Iowa town joins local Amish in mourning loss of three children, young father

The calls began pouring in soon after the news that three local Amish children and one of the children's young father had died after their van rolled over on a snow-and-ice-covered highway last week, says Delhi United Methodist Church Pastor Keith Pitts.

Many in the northeast Iowa town of about 500 are struggling with the deaths and wondering what they can do to help, said Pitts, whose congregation is raising money to help the families.

"We're a small community. Everyone knows everyone ... and the Amish are part of that community," he said.

While faith and culture separate them, Delhi non-Amish and Amish will mourn the losses together, said Shirley Helmrichs, a Delaware County supervisor who grew up near Delhi.

Delhi, a small northeast Iowa town of about 500, is rallying around an Amish community that lost three children and a young father in a crash Friday. This photo of an Amish horse-drawn carriage was taken in 2020 near Kalona.
Delhi, a small northeast Iowa town of about 500, is rallying around an Amish community that lost three children and a young father in a crash Friday. This photo of an Amish horse-drawn carriage was taken in 2020 near Kalona.

The tight-knit Amish "will wrap their arms around each other with nothing but love and support," Helmrichs said. "And many of us who are outside their Amish community will do the same."

Ervin J. Borntreger, 22, died along with his son, Marlin, 1, and nieces, Rebecca and Emma Borntreger, 2 and 4, respectively, from injuries they sustained when the van's driver, traveling west on U.S. 20 in Grundy County, lost control near Wellsburg at 6:50 a.m. Friday.

More:Vans like one in fatal Grundy County crash prone to rollovers

'He became a friend of mine'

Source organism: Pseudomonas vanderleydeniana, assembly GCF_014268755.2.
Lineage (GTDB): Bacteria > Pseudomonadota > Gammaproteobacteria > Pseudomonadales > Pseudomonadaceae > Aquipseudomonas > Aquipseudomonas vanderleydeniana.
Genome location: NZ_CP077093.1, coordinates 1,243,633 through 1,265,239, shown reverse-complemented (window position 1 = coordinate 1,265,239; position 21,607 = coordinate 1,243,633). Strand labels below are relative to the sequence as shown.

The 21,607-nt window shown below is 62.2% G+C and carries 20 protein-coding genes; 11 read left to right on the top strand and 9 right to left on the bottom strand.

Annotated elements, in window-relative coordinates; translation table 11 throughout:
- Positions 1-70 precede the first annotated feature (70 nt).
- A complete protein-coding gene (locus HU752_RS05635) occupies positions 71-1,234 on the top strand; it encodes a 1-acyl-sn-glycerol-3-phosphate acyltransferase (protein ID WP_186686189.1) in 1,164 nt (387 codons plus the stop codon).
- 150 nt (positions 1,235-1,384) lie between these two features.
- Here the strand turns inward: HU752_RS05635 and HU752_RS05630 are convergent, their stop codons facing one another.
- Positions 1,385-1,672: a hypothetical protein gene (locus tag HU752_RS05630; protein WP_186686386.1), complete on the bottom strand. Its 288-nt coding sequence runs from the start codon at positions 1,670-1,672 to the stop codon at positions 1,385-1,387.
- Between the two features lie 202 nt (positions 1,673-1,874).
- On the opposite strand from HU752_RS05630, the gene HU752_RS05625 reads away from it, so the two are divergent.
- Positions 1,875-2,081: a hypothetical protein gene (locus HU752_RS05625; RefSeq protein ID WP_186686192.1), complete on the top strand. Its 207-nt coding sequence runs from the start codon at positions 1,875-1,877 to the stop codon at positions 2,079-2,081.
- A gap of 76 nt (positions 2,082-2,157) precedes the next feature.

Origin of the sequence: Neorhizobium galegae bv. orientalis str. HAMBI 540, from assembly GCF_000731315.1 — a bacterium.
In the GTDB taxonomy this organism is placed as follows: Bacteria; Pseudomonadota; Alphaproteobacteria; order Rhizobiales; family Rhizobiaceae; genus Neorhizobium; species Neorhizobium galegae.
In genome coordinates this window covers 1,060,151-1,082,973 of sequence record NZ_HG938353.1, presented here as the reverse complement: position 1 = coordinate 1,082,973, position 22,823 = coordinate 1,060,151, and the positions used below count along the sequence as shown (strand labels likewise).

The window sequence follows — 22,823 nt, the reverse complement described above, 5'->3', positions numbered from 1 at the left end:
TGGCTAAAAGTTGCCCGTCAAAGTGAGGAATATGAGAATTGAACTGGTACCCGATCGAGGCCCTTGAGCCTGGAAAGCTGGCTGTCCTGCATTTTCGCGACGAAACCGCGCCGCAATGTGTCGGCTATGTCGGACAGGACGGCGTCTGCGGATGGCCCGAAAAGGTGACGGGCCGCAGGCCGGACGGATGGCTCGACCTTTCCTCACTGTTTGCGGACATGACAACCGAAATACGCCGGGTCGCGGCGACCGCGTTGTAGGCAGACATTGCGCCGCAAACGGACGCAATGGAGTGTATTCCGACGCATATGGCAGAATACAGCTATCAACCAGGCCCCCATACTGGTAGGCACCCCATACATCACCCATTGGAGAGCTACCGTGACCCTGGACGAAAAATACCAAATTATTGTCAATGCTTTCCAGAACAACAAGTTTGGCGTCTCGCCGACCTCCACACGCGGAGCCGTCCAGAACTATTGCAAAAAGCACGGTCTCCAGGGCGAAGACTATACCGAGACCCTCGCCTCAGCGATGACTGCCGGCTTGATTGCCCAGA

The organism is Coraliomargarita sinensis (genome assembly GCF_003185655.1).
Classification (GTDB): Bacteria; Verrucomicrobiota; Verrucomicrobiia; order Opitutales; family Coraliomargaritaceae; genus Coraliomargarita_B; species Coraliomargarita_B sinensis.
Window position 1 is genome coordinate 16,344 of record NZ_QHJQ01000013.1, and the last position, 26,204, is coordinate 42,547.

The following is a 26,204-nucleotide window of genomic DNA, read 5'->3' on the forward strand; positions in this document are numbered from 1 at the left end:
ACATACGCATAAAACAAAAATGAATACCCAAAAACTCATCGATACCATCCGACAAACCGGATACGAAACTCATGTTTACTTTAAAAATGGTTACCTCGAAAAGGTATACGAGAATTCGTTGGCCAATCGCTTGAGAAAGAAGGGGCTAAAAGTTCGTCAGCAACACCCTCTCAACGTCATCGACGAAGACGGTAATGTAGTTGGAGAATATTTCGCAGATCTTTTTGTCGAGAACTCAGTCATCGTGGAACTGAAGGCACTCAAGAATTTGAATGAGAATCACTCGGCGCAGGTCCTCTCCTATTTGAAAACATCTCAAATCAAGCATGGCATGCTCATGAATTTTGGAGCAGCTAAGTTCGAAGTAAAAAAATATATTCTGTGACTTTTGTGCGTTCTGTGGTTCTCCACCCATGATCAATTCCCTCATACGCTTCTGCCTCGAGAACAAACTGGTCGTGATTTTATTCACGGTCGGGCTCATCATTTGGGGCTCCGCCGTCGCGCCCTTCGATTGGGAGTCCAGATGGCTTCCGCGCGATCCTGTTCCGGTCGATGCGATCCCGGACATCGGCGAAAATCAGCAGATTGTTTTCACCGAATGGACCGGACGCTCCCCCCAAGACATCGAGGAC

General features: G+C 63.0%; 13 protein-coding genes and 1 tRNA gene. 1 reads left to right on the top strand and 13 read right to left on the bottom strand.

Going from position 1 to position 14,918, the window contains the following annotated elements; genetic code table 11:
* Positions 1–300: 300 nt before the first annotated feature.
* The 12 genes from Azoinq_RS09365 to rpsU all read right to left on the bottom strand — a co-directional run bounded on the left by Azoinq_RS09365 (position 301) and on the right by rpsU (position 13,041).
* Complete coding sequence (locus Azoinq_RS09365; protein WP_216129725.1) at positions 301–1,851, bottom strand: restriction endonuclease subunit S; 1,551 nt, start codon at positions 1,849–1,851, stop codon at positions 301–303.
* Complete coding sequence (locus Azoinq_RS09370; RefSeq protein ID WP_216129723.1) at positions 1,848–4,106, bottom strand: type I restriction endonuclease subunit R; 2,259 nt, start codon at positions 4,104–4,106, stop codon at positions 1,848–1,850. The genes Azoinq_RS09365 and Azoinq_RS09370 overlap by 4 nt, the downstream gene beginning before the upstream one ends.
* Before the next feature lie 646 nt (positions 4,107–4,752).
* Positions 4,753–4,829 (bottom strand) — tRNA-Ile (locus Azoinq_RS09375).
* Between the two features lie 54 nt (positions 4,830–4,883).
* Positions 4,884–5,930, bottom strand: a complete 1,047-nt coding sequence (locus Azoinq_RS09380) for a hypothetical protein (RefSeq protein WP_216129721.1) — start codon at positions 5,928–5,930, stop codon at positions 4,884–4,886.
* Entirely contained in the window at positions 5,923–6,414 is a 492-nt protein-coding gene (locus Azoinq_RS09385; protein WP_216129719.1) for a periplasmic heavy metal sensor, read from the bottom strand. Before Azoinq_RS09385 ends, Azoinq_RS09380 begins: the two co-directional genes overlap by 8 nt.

The 15-passenger van, carrying 13 people, entered the median and rolled before coming to a stop in the eastbound lanes, ejecting four passengers, the Iowa State Patrol said. The nine other passengers were taken to area hospitals. None had been wearing seat belts, and the children weren't in car seats, a State Patrol spokesperson said.

Helmrichs said about 50 Amish families live near Delhi in Delaware County, just east of Buchanan County, one of the centers of Iowa's Amish population. Their Anabaptist Christian beliefs emphasize simplicity and self-sufficiency, and they eschew many modern technologies, traveling by horse and buggy, for example, instead of driving cars and trucks.

It could not be confirmed Monday whether the family in Friday's accident had a non-Amish driver transporting them, but Helmrichs said the Amish often turn to others to take them to places they otherwise would have difficulty reaching.

The Amish community is filled with craftsmen and women, many operating small businesses that have become important to Delhi, she said. Community members farm, run general and hardware stores, keep greenhouses, sell baked and handcrafted goods and roofing steel, and provide carpentry, roofing and other building services.

Ervin Borntreger built windows, some of which Delhi United Methodist Church recently had installed.

"He became a friend of mine,' said Pitts, the pastor, who called Borntreger quiet, hard-working and a devoted father.

Iowa State Patrol: Grundy County van rollover kills 3 children, one adult, injures others

Grandson, great grandchildren will be first to be buried in new cemetery

Pitts said the Amish community often supports Delhi school and church fundraisers, and Delhi supports theirs. The Amish community has four small schools in the area, Helmrichs said.

Ervin Borntreger recently volunteered a day helping United Methodist members work on a congregant's home.

"We're heartsick," Pitts said. "People are wrestling with the loss.

"The best thing we can do is pray and support the families," he added, saying other area churches and towns and Heritage Bank in Delhi are helping with the fund-raising effort.

Helmrichs said her friend Amos Christner, a founder of the Delhi Amish community, recently established a cemetery for the community. His three great-grandchildren and Ervin Borntreger, his granddaughter's husband, will be the first to be buried there, she said.

Community members will "each take a turn filling the graves" during the burial, Helmrichs said.

Donnelle Eller covers agriculture, the environment and energy for the Register. Reach her at or 515-284-8457. 

This article originally appeared on Des Moines Register: Delhi joins Amish community in mourning loss of three children, father